Systematically reviewing and synthesizing evidence from conversation analytic and related discursive research to inform healthcare communication practice and policy: an illustrated guide
1 Sue Ryder Centre for the Study of Supportive, Palliative and End of Life Care, University of Nottingham, Queens Medical Centre, Nottingham, NG7 2HA, UK
2 Independent Researcher, York, UK
BMC Medical Research Methodology 2013, 13:69 doi:10.1186/1471-2288-13-69Published: 30 May 2013
Healthcare delivery is largely accomplished in and through conversations between people, and healthcare quality and effectiveness depend enormously upon the communication practices employed within these conversations. An important body of evidence about these practices has been generated by conversation analysis and related discourse analytic approaches, but there has been very little systematic reviewing of this evidence.
We developed an approach to reviewing evidence from conversation analytic and related discursive research through the following procedures:
• reviewing existing systematic review methods and our own prior experience of applying these
• clarifying distinctive features of conversation analytic and related discursive work which must be taken into account when reviewing
• holding discussions within a review advisory team that included members with expertise in healthcare research, conversation analytic research, and systematic reviewing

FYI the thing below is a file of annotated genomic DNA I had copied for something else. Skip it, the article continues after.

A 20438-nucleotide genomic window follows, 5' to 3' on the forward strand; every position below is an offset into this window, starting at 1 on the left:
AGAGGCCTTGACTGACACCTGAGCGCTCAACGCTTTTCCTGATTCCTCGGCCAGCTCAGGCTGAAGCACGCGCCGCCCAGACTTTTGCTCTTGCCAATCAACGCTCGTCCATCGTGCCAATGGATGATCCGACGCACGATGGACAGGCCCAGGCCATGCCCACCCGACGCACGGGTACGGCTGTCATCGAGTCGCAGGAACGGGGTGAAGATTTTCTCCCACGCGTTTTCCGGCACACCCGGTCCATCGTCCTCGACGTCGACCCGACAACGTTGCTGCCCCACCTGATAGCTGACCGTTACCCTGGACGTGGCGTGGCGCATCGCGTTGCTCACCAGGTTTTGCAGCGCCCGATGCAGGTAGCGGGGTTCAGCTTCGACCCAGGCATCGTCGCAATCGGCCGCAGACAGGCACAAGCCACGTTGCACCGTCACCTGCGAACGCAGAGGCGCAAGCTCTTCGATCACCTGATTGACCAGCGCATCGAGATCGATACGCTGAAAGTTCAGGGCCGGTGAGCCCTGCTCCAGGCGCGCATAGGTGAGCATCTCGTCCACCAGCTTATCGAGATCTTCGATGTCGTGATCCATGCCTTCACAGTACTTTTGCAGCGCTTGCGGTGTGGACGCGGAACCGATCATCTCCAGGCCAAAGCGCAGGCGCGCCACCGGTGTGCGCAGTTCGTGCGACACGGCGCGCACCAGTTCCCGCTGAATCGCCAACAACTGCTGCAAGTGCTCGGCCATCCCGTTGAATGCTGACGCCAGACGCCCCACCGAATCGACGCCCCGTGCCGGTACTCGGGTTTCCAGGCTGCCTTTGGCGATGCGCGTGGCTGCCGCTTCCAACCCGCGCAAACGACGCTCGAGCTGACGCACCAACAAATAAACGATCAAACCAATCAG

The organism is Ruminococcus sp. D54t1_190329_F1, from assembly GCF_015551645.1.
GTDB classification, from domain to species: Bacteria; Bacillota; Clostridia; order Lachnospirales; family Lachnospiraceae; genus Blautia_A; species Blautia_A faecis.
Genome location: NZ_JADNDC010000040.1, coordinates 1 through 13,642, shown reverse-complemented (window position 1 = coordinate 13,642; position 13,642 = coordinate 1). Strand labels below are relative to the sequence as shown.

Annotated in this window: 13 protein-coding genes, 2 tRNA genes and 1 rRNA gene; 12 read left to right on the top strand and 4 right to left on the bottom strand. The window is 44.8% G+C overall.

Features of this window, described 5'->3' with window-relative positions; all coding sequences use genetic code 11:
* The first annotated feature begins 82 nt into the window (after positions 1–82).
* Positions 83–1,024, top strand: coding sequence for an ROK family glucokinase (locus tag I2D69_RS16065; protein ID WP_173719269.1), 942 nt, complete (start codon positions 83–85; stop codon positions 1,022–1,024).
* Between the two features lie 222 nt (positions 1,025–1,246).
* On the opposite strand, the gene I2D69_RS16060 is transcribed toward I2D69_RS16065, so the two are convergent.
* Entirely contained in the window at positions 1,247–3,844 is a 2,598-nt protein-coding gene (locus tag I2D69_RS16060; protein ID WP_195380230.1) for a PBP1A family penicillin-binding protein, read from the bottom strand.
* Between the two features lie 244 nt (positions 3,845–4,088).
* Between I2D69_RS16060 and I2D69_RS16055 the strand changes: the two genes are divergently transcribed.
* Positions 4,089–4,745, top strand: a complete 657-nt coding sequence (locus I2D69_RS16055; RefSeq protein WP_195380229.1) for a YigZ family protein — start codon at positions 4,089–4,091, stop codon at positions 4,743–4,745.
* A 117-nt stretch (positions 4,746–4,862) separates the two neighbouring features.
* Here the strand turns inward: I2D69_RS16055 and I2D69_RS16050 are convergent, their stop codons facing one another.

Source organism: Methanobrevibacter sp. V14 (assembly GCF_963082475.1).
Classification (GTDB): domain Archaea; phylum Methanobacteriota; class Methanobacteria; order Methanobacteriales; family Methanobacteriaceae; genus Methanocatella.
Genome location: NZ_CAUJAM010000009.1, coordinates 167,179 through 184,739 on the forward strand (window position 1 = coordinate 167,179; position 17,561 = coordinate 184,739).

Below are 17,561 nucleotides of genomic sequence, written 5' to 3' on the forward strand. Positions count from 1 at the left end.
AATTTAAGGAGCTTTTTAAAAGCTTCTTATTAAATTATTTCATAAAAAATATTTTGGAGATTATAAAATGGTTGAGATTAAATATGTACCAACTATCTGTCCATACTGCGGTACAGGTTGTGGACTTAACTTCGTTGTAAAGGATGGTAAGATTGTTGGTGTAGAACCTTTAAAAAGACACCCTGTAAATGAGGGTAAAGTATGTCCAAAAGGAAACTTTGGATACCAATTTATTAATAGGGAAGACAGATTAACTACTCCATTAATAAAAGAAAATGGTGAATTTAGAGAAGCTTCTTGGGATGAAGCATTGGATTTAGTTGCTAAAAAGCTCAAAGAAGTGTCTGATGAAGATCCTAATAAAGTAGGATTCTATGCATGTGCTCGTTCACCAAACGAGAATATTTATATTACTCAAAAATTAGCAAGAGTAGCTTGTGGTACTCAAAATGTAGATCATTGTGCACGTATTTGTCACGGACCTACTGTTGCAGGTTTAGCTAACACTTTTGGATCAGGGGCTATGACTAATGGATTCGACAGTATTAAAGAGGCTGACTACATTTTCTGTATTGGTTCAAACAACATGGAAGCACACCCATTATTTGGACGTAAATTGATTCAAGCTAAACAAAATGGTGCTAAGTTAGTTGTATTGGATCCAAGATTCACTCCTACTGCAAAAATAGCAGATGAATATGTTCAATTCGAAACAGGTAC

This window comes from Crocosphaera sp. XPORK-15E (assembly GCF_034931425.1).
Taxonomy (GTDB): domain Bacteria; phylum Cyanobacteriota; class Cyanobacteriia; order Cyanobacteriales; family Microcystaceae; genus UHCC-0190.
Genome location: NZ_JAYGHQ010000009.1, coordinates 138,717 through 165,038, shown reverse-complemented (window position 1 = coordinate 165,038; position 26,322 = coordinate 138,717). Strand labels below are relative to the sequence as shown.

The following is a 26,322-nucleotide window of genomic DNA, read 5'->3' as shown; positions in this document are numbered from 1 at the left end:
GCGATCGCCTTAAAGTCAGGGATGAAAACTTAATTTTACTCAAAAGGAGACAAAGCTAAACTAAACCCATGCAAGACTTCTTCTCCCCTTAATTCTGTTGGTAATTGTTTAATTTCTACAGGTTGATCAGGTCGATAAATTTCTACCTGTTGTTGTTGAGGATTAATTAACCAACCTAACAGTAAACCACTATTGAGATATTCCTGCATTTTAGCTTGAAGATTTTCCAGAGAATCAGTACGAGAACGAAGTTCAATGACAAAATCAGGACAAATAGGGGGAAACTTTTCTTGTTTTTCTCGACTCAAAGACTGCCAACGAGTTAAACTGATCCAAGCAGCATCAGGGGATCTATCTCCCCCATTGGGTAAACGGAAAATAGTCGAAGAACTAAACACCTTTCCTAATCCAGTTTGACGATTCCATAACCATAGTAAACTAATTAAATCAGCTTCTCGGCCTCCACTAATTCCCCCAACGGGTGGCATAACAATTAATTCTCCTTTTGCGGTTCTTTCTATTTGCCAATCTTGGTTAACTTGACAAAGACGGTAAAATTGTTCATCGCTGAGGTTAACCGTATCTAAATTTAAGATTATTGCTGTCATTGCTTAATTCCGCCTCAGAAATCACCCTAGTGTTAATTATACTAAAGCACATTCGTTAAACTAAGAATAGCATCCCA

• attempting and then refining procedures through conducting an actual review which examined evidence about how people talk about difficult future issues including illness progression and dying
We produced a step-by-step guide which we describe here in terms of eight stages, and which we illustrate from our ‘Review of Future Talk’. The guide incorporates both established procedures for systematic reviewing, and new techniques designed for working with conversation analytic evidence.
The guide is designed to inform systematic reviews of conversation analytic and related discursive evidence on specific domains and topics. Whilst we designed it for reviews that aim at informing healthcare practice and policy, it is flexible and could be used for reviews with other aims, for instance those aiming to underpin research programmes and projects. We advocate systematically reviewing conversation analytic and related discursive findings using this approach in order to translate them into a form that is credible and useful to healthcare practitioners, educators and policy-makers.